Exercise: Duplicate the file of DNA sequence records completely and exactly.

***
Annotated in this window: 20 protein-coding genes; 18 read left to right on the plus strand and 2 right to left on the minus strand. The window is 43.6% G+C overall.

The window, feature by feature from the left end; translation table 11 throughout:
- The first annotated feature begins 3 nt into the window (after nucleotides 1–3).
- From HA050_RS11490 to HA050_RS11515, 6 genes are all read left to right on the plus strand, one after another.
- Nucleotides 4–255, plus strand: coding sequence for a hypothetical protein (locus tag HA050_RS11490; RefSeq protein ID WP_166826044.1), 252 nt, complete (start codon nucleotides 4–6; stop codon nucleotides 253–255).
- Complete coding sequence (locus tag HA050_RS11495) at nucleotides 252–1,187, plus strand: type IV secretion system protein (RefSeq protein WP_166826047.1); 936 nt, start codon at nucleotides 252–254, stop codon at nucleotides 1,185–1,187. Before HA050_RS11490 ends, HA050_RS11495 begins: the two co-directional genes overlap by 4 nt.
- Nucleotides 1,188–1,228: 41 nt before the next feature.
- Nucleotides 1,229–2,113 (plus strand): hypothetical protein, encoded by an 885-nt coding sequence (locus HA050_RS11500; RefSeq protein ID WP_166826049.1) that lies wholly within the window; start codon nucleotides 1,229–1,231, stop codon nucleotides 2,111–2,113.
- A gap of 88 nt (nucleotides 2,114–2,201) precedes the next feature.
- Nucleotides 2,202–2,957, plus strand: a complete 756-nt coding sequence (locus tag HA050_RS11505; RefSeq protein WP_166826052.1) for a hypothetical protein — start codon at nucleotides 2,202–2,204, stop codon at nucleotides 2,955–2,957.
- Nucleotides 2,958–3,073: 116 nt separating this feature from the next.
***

Annotated in this window: 20 protein-coding genes; 18 read left to right on the plus strand and 2 right to left on the minus strand. The window is 43.6% G+C overall.

The window, feature by feature from the left end; translation table 11 throughout:
- The first annotated feature begins 3 nt into the window (after nucleotides 1–3).
- From HA050_RS11490 to HA050_RS11515, 6 genes are all read left to right on the plus strand, one after another.
- Nucleotides 4–255, plus strand: coding sequence for a hypothetical protein (locus tag HA050_RS11490; RefSeq protein ID WP_166826044.1), 252 nt, complete (start codon nucleotides 4–6; stop codon nucleotides 253–255).
- Complete coding sequence (locus tag HA050_RS11495) at nucleotides 252–1,187, plus strand: type IV secretion system protein (RefSeq protein WP_166826047.1); 936 nt, start codon at nucleotides 252–254, stop codon at nucleotides 1,185–1,187. Before HA050_RS11490 ends, HA050_RS11495 begins: the two co-directional genes overlap by 4 nt.
- Nucleotides 1,188–1,228: 41 nt before the next feature.
- Nucleotides 1,229–2,113 (plus strand): hypothetical protein, encoded by an 885-nt coding sequence (locus HA050_RS11500; RefSeq protein ID WP_166826049.1) that lies wholly within the window; start codon nucleotides 1,229–1,231, stop codon nucleotides 2,111–2,113.
- A gap of 88 nt (nucleotides 2,114–2,201) precedes the next feature.
- Nucleotides 2,202–2,957, plus strand: a complete 756-nt coding sequence (locus tag HA050_RS11505; RefSeq protein WP_166826052.1) for a hypothetical protein — start codon at nucleotides 2,202–2,204, stop codon at nucleotides 2,955–2,957.
- Nucleotides 2,958–3,073: 116 nt separating this feature from the next.